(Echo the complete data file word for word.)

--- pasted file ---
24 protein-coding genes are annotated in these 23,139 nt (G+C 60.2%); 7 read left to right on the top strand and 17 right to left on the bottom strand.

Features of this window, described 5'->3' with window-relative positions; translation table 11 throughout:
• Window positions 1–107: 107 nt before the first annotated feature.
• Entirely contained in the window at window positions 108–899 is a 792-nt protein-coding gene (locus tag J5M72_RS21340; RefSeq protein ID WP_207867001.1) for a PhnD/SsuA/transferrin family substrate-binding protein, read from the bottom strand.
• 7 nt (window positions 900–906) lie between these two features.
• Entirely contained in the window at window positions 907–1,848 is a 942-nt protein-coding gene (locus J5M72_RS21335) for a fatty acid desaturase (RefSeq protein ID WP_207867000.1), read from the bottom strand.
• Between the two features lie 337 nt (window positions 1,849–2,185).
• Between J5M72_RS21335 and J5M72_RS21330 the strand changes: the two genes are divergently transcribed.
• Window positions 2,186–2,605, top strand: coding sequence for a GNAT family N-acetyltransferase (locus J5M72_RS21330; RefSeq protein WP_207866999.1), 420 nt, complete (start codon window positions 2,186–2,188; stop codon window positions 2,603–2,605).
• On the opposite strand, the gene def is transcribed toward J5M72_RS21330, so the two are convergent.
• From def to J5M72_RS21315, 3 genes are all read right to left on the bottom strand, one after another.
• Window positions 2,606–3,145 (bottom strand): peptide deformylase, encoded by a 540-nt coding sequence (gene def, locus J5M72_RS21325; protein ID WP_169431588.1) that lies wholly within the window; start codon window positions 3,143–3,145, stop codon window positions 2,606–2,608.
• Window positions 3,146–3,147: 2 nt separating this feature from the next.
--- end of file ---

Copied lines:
24 protein-coding genes are annotated in these 23,139 nt (G+C 60.2%); 7 read left to right on the top strand and 17 right to left on the bottom strand.

Features of this window, described 5'->3' with window-relative positions; translation table 11 throughout:
• Window positions 1–107: 107 nt before the first annotated feature.
• Entirely contained in the window at window positions 108–899 is a 792-nt protein-coding gene (locus tag J5M72_RS21340; RefSeq protein ID WP_207867001.1) for a PhnD/SsuA/transferrin family substrate-binding protein, read from the bottom strand.
• 7 nt (window positions 900–906) lie between these two features.
• Entirely contained in the window at window positions 907–1,848 is a 942-nt protein-coding gene (locus J5M72_RS21335) for a fatty acid desaturase (RefSeq protein ID WP_207867000.1), read from the bottom strand.
• Between the two features lie 337 nt (window positions 1,849–2,185).
• Between J5M72_RS21335 and J5M72_RS21330 the strand changes: the two genes are divergently transcribed.
• Window positions 2,186–2,605, top strand: coding sequence for a GNAT family N-acetyltransferase (locus J5M72_RS21330; RefSeq protein WP_207866999.1), 420 nt, complete (start codon window positions 2,186–2,188; stop codon window positions 2,603–2,605).
• On the opposite strand, the gene def is transcribed toward J5M72_RS21330, so the two are convergent.
• From def to J5M72_RS21315, 3 genes are all read right to left on the bottom strand, one after another.
• Window positions 2,606–3,145 (bottom strand): peptide deformylase, encoded by a 540-nt coding sequence (gene def, locus J5M72_RS21325; protein ID WP_169431588.1) that lies wholly within the window; start codon window positions 3,143–3,145, stop codon window positions 2,606–2,608.
• Window positions 3,146–3,147: 2 nt separating this feature from the next.